In numerous press reports and personal interviews, SUNACOOP’s superintendent and other officials have admitted that there are many deficiencies among the newly formed cooperatives, mainly due to a lack of cooperative values and administrative skills. MINEP’s minister acknowledged that some regular enterprises “have been transformed into cooperatives, but not with the intention of transferring power to their workers […] but to evade national taxes from which cooperatives are exempt.” Of the irregularities detected by SUNACOOP in the fewer than 300 cooperatives audited by July 2005, 50 percent involved bookkeeping and administrative wrongdoings, 30 percent stemmed from the exclusion of members from surpluses, 22 percent from undemocratic decision-making, and one percent from subcontracting wage workers for more than temporary (three-six months) periods. Many steps have been taken in order to deal with these deficiencies, which also result from the fact that SUNACOOP was not prepared to deal with such a rapid increase in the number of cooperatives. Indeed, SUNACOOP operated with only eight auditors, and each audit requires an average of two days. Since June 2005, SUNACOOP has launched an accelerated effort to certify and audit all cooperatives in order to identify problems and address them. They now have at least one auditor in each of the 24 states (as part of the decentralization process) in addition to six auditors in Caracas, and are planning to audit 1,742 cooperatives from September to December 2005. The plan is to audit all cooperatives in order to provide them with a “pedagogical” evaluation, including recommendations and measures that must be taken in order to avoid sanctions or cancellation. SUNACOOP’s budget has been increased and will receive more personnel, equipment, and technology. Since “cooperativism has become a transversal axis of the national government’s public policies,” SUNACOOP is expected to work in conjunction not only with MINEP but also with other state institutions. In August 2005, they concluded the first round of a series of meetings to discuss the situation of the cooperative movement and obtain inputs for policy suggestions and changes that should be made to rules and laws. These meetings are also an attempt to push towards the integration of the new cooperative movement with the traditional or pre-Chavez Venezuelan cooperative movement.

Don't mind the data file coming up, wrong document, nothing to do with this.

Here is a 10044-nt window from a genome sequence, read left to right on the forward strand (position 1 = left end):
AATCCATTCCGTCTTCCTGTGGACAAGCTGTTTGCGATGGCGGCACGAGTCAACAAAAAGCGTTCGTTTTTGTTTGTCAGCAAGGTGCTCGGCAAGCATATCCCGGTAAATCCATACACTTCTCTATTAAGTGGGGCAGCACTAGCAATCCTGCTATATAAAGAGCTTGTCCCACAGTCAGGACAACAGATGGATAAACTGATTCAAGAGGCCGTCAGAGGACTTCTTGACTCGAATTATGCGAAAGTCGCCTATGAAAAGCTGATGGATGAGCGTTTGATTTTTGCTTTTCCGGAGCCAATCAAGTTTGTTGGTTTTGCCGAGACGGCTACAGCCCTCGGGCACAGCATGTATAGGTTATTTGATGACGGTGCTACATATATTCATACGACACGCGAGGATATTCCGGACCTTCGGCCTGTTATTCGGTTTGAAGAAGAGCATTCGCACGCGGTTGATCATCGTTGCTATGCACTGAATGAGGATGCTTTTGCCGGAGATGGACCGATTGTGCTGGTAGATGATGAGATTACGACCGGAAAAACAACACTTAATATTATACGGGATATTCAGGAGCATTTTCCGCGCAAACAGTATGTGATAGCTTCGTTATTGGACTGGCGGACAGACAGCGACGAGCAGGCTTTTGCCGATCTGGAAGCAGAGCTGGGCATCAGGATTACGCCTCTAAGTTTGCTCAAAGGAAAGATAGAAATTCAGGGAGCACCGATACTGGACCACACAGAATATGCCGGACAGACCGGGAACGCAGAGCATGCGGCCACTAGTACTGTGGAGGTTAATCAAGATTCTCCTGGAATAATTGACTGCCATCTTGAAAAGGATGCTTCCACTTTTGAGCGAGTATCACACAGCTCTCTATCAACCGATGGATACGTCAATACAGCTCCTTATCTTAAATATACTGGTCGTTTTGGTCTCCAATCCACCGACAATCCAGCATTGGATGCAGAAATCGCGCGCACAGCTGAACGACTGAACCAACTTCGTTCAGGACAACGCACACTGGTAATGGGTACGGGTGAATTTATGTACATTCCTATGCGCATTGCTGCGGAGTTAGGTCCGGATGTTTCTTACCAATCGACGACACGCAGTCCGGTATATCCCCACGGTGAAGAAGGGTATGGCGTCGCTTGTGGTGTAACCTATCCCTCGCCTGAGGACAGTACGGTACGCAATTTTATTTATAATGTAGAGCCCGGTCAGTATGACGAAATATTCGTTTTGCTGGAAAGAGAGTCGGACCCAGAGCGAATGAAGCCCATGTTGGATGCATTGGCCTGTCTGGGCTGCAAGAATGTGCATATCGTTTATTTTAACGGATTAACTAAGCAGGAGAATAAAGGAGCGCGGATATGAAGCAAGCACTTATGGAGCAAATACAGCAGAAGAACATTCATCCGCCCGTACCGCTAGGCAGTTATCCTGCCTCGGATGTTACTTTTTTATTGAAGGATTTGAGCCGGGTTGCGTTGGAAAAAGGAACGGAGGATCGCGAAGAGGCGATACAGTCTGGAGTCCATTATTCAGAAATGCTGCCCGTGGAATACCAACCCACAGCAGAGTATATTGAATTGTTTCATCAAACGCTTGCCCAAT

When talking to members of Venezuela’s traditional cooperative movement, I noted that although they had been invited to participate in the writing of the Law of Cooperatives, they felt excluded from policymaking. They argued that the government’s promotion of cooperatives is irresponsible and opportunistic because they have made it too easy to create a cooperative (the requirement of proving feasibility was eliminated), and that they are been used for political agendas. Most new cooperatives are doomed to failure, critics say, because they are dependent on state resources and they lack management and administrative skills. They also criticize MINEP for creating cooperatives with members who don’t share the cooperative values and for corrupting them by providing easy credit and too much paternalistic aid.  At times where the political debate over the Chavez administration in Venezuela was highly divisive, tensions ran strong.

But there are signs that the relationship is improving, as SUNACOOP publicly invited these traditional cooperatives to participate in the debates over a cooperative national council and revision of the laws. In September 2005, the Venezuelan Foreign Ministry held a meeting with the National Central of Venezuelan Cooperatives (CECONAVE; the main integration body of the traditional cooperative movement) to explore ways to support them, especially to help them access external markets, and to learn from their successful experiences.

It’s still too early to asses the real impact of cooperatives in Venezuela. But it wouldn’t be totally misguided to assert that they have contributed to the increase in formal employment and economic output not derived from oil exports. Most importantly, the new cooperatives in Venezuela are expected to be committed to the well-being of the community in which they are located. In articles three and four of the 2001 Law of Cooperatives, it’s stated that “social responsibility” and “commitment with the community” are, respectively, among the values and principles of cooperatives. In interviews with 25 cooperatives I could observe that these ideas were widely shared. Regardless of their short life and scant resources, many cooperatives have made donations to the community and provided temporary employment to those who are most desperate. Groups of socially-conscious community activists have created non-profit cooperatives to provide much-needed services and improve their communities’ standard of living. To consolidate this “social responsibility,” the Chavez administration is urging cooperatives and other enterprises to become Empresas de Produccion Social (Social Production Enterprises- EPS), which are expected to be highly responsive of the communities in which they are located.

Even if many of the new cooperatives fail, it wouldn’t be an indicator that the promotion of cooperatives is an undesirable development policy. Rather, it would show that development requires effective state support both in terms of providing education and resources to break with the cycle of poverty and underdevelopment. As Chavez has said, borrowing from Bolivar’s teacher, Simon Rodríguez, “if we don’t try, we’ve already made a mistake” (“o inventamos o erramos”). The key for the success of the new cooperatives is Venezuela seems to be to finding a balance between voluntarism and pragmatism, so that it the impetus for change is effectively translated into concrete and lasting transformation.